If you’re a South Carolina football fan, you have a favorite tone poem.
It’s “Also Sprach Zarathustra,” opus 30, by Richard Strauss, of course.
If that’s not ringing any bells, that may be because you know it as the theme from “2001.”
Inspired by a Friedrich Nietzsche philosophical novel of the same name (which translates to “Thus Spoke Zarathustra”), Strauss composed the tone poem in 1896. Then, in 1968, American film director, screenwriter and producer Stanley Kubrick popularized it with his mega-hit film “2001: A Space Odyssey.” And, in 1983, as you know, the Gamecocks began using the selection to amp up the crowd as players ran onto the field – introducing one of the most iconic entrances in college football.
But football season doesn’t start for nearly seven months – so if you’re missing hearing your favorite tone poem, you can hear it Saturday, Feb. 3, when conductor Morihiko Nakahara leads the South Carolina Philharmonic as it pays tribute to the classical music used in Kubrick’s films 50 years after “2001” was released.
▪ Rossini’s Overture to “La Gazza Ladra” (“The Thieving Magpie”), featured in Kubrick’s surreal psychological drama “A Clockwork Orange.”
▪ Henry Purcell’s “Music for the Funeral of Queen Mary,” also featured in “A Clockwork Orange.” Pulitzer Prize-winning composer Steven Stucky arranged the march, which Purcell composed in 1695 for the procession of Mary II cortège through London to Westminster Abbey.
▪ Johann Strauss’s “Blue Danube Waltzes,” also highlighted in the “2001: A Space Odyssey.”
Music for a Cause
Every season since 2011, the S.C. Philharmonic has partnered with a group of Midlands charities, raising awareness for their causes and featuring each charity at one Masterworks concert that season. The cause selected for this performance is the Cure Sanfilippo Foundation, which advocates for and funds research toward a cure and treatment options for patients with the rare, degenerative genetic disease that causes severe disability, irreversible brain damage and, typically, death before adulthood.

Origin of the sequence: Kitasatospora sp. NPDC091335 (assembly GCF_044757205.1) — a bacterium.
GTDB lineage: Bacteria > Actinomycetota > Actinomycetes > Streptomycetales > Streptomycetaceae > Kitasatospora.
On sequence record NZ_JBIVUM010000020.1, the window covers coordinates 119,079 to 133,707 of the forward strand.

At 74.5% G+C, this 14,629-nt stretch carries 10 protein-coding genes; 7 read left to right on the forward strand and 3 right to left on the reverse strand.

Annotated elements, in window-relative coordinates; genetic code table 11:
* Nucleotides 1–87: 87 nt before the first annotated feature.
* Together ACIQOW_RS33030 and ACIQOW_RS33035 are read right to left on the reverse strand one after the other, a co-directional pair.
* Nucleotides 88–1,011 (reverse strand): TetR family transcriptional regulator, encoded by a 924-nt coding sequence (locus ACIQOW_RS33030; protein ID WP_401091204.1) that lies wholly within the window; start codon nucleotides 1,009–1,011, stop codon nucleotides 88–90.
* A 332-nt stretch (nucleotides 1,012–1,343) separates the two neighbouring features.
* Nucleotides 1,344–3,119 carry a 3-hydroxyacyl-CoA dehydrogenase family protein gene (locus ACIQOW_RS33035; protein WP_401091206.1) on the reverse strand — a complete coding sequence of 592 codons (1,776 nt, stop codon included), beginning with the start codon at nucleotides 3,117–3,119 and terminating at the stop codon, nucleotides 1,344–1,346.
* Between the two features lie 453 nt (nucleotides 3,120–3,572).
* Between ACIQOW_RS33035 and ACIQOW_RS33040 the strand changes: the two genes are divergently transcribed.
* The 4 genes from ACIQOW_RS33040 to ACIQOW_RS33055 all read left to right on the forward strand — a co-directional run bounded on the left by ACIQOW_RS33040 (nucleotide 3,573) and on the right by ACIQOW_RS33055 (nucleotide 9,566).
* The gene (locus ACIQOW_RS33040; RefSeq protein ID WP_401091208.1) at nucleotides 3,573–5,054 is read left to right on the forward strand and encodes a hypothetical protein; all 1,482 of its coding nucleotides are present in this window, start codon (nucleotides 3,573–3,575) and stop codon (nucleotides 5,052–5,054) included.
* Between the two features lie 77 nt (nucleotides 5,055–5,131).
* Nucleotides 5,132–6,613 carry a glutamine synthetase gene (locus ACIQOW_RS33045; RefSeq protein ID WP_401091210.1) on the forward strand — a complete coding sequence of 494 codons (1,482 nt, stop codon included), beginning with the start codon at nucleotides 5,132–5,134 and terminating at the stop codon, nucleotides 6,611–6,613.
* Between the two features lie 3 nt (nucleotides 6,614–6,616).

Glenn O’Neill – who founded the Cure Sanfilippo Foundation with his wife, Cara, after their daughter, Eliza, was diagnosed in 2014 – says the research his foundation supports also has implications for other neurodegenerative diseases like Parkinson’s and Alzheimer’s.
“Ten years from now, hopefully sooner, we’ll have newborn screening and have a proven treatment or cure,” O’Neill told The State last year.
Mention “charity” when you purchase tickets on the phone or in person, and 75 percent of your ticket price will be donated to the Cure Sanfilippo Foundation. (Online purchases are not eligible.)
That a musical event is supporting the cause is special to O’Neill.
“As children go through this dementia, so much of the understanding is taken away, but the connection with music is undeniable,” he said.
Eliza used to enjoy singing songs with her family. Though she’s lost the ability to speak, O’Neill said when he sings James Taylor’s “Sweet Baby James” to Eliza at bedtime, “She absolutely lights up. She even seems to try to mouth the words.”
To learn more about Sanfilippo syndrome or to find out how to help, visit www.curesff.org.
If you go
S.C. Philharmonic presents “Kubrick Classics”
WHEN: 7 p.m. Saturday, Feb. 3.
WHERE: Koger Center for the Arts, 1051 Greene St.
TICKETS: $17 to $47 at kogercenterforthearts.com, 803-251-2222, or the Koger Center Box Office at Park and Greene streets. Student and military discounts available. Mention “charity,” and 75 percent of your ticket purchase will be donated to the Cure Sanfilippo Foundation.
WORTH NOTING: Conductor Morihiko Nakahara’s popular lecture series “Classical Conversations” begins at 6:30 p.m. in the Koger Center auditorium and is free to all ticket-holders.